Gore Vidal (1925-2012)

(L-r) The author, director Mike Nichols, journalist Diane Sawyer and the late Gore Vidal in Ravello, Italy. (Courtesy James Abourezk).

By James G. Abourezk

I’VE BEEN READING the numerous obituaries of Gore Vidal following his death July 31. Some were straightforward, respectful, and some hagiographies were full of praise for his literary talents. Others were full of denunciations—I read two such writings, one by David Greenberg entitled “Stop Eulogizing Gore Vidal,” and one by Gore’s old nemesis, Norman Podhoretz, the former editor of Commentary Magazine—a propaganda weapon designed to enthrall members of the Israel Lobby. Podhoretz’s article on Gore was reprinted from a Commentary piece published in that magazine in 1986. (Woody Allen once suggested that the magazine Dissent should be merged with Commentary, and that the name be changed to Dissentary.) Both Greenberg and Podhoretz, to no one’s surprise, managed to label Gore as an anti-Semite. That label is now commonly used by pro-Israel Zionists who are unable otherwise to defend Israel’s brutal occupation of Palestinians.

(Upon once being called an anti-Semite by Alan Dershowitz, I responded in writing that the common definition of anti-Semite is one who hates Jews—but that it was not Jews whom I hated, only Alan Dershowitz.)

I have no idea what set off Greenberg, but Gore and Podhoretz had a long-running battle of words in which, not surprisingly, Gore emerged victorious. It was in the 1980s that Gore, apparently in retaliation for something Podhoretz had written about him, wrote an article in The Nation Magazine that managed to slice and dice Podhoretz (whom he called “Poddy”) along with his wife, Midge Decter, labeling them as more loyal to Israel than to the United States. This accusation of dual loyalty was, of course, determined by Podhoretz and his fellow travelers to be an anti-Semitic rant.

I had read the Nation piece as well as the countless letters to the editor of The Nation by Podhoretz’s friends defending Podhoretz from Gore’s charge. Not once, however, did Podhoretz have the courage himself to write to complain. He was satisfied to have his friends do it for him.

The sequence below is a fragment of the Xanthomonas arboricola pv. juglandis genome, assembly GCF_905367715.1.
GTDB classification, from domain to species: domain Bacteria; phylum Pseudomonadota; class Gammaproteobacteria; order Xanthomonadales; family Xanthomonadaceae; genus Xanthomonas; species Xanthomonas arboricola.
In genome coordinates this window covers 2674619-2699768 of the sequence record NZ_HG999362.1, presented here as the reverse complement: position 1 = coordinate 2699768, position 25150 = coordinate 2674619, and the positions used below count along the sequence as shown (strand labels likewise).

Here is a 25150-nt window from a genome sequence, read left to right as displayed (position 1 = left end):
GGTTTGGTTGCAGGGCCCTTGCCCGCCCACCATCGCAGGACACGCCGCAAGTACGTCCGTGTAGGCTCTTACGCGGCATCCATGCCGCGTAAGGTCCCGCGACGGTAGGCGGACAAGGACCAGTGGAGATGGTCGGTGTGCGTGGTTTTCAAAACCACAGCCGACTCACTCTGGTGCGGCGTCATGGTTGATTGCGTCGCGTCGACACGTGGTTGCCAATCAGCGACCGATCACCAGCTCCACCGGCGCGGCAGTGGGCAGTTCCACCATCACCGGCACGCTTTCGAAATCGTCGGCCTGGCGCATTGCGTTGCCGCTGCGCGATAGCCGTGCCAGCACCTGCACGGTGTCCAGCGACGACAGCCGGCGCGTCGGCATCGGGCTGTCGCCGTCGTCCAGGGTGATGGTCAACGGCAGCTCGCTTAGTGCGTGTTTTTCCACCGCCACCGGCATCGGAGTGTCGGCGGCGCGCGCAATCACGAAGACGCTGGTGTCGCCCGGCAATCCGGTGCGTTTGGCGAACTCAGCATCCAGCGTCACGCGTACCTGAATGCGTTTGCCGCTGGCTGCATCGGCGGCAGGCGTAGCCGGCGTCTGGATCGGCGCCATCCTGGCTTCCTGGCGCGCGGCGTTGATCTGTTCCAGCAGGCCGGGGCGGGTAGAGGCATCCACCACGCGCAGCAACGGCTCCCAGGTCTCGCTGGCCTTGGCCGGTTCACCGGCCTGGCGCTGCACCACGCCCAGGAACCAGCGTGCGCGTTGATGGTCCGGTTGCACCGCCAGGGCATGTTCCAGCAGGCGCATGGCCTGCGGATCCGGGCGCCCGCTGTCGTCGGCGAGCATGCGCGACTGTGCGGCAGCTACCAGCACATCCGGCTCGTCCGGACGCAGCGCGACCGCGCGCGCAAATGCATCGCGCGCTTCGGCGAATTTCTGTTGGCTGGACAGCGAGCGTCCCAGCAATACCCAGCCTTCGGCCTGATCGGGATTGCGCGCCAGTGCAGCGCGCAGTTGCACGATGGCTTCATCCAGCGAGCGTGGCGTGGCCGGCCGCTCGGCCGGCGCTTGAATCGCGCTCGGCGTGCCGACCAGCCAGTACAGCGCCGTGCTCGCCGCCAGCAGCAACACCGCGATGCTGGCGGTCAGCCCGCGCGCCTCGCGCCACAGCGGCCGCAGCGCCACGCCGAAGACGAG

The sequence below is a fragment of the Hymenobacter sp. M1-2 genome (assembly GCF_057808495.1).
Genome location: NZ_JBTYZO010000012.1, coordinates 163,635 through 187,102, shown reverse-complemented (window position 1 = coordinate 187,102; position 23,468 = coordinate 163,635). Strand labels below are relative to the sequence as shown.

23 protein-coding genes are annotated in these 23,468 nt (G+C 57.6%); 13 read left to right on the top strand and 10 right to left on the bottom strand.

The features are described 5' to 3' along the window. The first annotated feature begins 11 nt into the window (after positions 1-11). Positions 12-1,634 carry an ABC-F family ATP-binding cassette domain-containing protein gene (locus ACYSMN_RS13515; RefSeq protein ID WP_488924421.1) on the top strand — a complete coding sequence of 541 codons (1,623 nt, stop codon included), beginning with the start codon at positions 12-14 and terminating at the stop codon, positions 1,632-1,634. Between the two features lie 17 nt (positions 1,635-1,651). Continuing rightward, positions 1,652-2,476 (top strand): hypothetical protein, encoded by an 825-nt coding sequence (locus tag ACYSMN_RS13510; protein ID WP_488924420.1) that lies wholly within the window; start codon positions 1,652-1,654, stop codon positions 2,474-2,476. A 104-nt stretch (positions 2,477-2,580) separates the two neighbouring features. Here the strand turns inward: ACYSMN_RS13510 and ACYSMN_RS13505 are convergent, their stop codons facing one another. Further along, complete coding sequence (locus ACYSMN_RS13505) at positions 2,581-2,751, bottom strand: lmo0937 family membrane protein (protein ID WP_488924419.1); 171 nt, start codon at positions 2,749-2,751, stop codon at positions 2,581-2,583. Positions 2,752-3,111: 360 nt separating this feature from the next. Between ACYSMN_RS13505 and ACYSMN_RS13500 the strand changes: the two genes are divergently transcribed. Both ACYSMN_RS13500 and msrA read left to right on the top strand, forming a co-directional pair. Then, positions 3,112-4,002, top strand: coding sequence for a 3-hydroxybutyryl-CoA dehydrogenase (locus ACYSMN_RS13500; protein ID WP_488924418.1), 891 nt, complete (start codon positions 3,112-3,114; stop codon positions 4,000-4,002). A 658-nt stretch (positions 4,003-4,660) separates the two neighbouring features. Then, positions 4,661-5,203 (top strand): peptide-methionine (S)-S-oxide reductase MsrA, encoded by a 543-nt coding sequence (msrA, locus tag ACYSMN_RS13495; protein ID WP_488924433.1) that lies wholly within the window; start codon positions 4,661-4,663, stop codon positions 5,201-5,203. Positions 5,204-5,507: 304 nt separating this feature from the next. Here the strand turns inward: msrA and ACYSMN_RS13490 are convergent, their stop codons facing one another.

What I enjoyed most about the entire affair was that, as each letter came into the magazine, it was handed over to Gore for a brief response, each of which was both cutting and funny.

Apparently, Gore found intellectual nutrition in such attacks on him and his ideas, as he not only continued to be the scourge of Israel Lobbyists, but he struck out on any issue and at anyone he considered to be less than an honest person.

I learned that Gore’s father, Gene “Pick” Vidal, was born and raised in Madison, South Dakota, and was a football and basketball star at the University of South Dakota. From there, he went to West Point, which is where Gore was born, and ultimately became Franklin Roosevelt’s aviation chief. Gene became acquainted with Amelia Earhart, and was alleged to have had an affair with her, a piece of gossip that Gore always denied. Gore was portrayed by a young actor in the movie about Earhart.

I had arranged for Gore to speak at a commencement at the University of South Dakota one year, and the students took him to his father’s home town of Madison, where he saw his father’s birthplace.

I also invited him to speak to an American-Arab Anti-Discrimination Committee (ADC) convention a number of years ago. The audience, of course, was made up of a mixture of both Christian and Muslim monotheists—the kind of membership ADC has always had. Gore’s speech was a very clever critique of monotheism, so clever, in fact, that at the end the audience gave him a standing ovation.

He was being stalked that day by one of the minions of the Israel Lobby, a writer named Leon Wieseltier, who postitioned himself in a front row seat, the better to hear what Gore was about to say. He was easily recognizable, and, as Gore later wrote in an essay describing his speech, he identified Wieseltier as a secret agent, “…code name Weasel, recognizable by his red-rimmed eyes and white fright wig.” (Wieseltier’s hair was both long and grey in color.)